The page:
Every Last Drop A Newsletter From the Keep Long Valley Green Coalition

Hello, Every Last Drop Readers!

My name is Lauren Kelly, and I am the new Water Justice Organizer for Friends of the Inyo. I’m delighted to introduce myself as the new writer/editor of the Every Last Drop e-newsletter. Allison Weber has done an incredible job with this publication for the last few years, as well as Jamie Della, who launched the effort before her. I hope to do both of them justice. Also, just a heads up that we’ll be publishing every other month going forward.

I am, strategically, based in Los Angeles, where I will advocate for the needs of Payahuunadü – also known as the Owens Valley – with city officials and Angeleno residents. But I travel to Payahuunadü often. I am meeting with residents, traversing local lands and waters, and learning from local water justice leaders who have been doing this work for decades.

I come to this work with a strong background in history. I earned a B.A. in U.S. History from UC Berkeley in 2018, where I first became interested in unearthing more nuanced stories from popular historical narratives. To pursue this work further, I went on to earn an M.A. degree in History from the University of Southern California (USC). I trained in Native American and Indigenous Studies, history of the U.S. West, and environmental studies. Now, I’m working on my Ph.D. in History at USC, studying the impacts of water extraction on the people, lands, and waters of Payahuunadü throughout the twentieth century. My passion for the past drives me to create meaningful change in the present.

As someone born and raised in Los Angeles, I feel especially committed to educating my fellow Angelenos about water. Most people who live in L.A. don’t know where their water comes from or how their consumption impacts other regions, hundreds of miles away. That status quo needs to change. Angelenos themselves need to push for their government and utilities to provide water in ways that do not cause harm elsewhere. And beyond simply preventing further harm, Angelenos can also advocate for water justice in Payahuunadü that improves the health of its ecosystems and communities. I am honored to play a role in galvanizing the residents of L.A. to advocate for water justice. I also hope to help facilitate collaboration between different parties doing this work, both in L.A. and in Payahuunadü.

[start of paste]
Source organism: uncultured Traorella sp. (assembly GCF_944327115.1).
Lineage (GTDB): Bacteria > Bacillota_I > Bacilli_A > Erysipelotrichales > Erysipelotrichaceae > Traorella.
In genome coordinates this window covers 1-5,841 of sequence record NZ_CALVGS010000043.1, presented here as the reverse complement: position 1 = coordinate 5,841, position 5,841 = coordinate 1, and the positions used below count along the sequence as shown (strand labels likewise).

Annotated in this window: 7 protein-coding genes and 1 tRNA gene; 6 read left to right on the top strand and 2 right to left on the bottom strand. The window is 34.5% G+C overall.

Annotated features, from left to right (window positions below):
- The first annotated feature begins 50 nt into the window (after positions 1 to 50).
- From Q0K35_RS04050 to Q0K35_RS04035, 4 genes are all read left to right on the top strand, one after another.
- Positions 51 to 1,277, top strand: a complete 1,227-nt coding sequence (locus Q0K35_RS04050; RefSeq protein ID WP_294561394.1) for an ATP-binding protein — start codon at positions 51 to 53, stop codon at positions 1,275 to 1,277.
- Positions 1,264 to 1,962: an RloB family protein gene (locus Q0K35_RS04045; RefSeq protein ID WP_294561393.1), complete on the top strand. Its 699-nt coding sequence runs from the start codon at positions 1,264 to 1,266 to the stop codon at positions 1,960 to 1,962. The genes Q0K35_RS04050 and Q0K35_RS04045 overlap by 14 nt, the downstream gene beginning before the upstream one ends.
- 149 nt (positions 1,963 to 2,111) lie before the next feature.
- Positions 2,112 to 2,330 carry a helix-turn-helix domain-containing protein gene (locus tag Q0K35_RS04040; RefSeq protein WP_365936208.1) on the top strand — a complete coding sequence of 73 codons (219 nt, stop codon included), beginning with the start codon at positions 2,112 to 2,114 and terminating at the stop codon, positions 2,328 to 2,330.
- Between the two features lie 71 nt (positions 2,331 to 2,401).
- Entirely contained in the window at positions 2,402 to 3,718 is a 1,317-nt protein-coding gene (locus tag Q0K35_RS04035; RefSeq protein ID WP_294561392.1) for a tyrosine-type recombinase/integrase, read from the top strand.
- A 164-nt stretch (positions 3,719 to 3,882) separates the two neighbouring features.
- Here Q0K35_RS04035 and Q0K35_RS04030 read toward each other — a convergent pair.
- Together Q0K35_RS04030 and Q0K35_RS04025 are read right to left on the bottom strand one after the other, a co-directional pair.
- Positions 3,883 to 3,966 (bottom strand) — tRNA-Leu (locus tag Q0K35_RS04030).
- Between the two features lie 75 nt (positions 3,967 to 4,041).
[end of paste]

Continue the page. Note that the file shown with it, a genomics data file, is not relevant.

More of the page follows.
Like everyone who loves the Eastern Sierra, nature is close to my heart. Hiking, car camping, and backpacking bring me a type of peace that I find nowhere else. One of my most memorable backpacking trips, in August of 2022, taught me about the power of the Eastern Sierra’s water cycle. On our first day, a plume of subtropical moisture moved over the range as we crossed the Sierra Crest. Weighty clouds packed the sky as we walked deeper into the high country. My group tucked ourselves next to Glen Lake, in a picturesque basin surrounded by jagged granite spires. We just managed to pitch our tents before fat raindrops started to fall. No worries, we figured – it would pass. But the rain had other ideas.

Left: Photo by Danny Moorhouse. Top: Photo by Lauren Kelly. Bottom: Photo by Alienor Baskevitch.

For the entire week, instead of brief afternoon thunderstorms, the clouds treated us to an absolute deluge that only paused for a few hours at a time. We read books in our tents instead of climbing peaks. We cooked rain-drenched quesadillas. When we got a bit stir crazy, we splashed our way around the basin, soggy but stunned at how the water transformed the landscape around us. Some afternoons, thunder bounced back and forth against the granite walls until the entire basin shook. More than once, rock slides reshaped the landscape around us with a roar that sounded just like thunder. An hour past midnight on our final day, our beleaguered old tent finally gave into the relentless rain. Leaks sprung from each seam on the top of the tent, so we spent most of the night awake, in a futile effort to keep our sleeping bags dry under Gore-Tex jackets. Our sleep-deprived, soaked march from the mountains – 12 miles out through Duck Pass – was the hardest physical feat I’ve ever completed, but the best possible ending to such a wild trip. This trip introduced me to the true force and majesty of Eastern Sierra waters. Now, I’m honored to work protecting this water along its course down the Owens River watershed.

Besides spending time in nature and geeking out on history, I also love to bake. When you see me around town, there’s a good chance I’ll have homemade shortbread or brownies on me. I also love taking my golden retriever, Lucca, on adventures with my fiancé, and we’ll hopefully get her camping sooner rather than later.

If you’d like to chat about water in Payahuunadü, please email me at lauren@friendsoftheinyo.org.

Volume 4 - Issue 2 | March 2024

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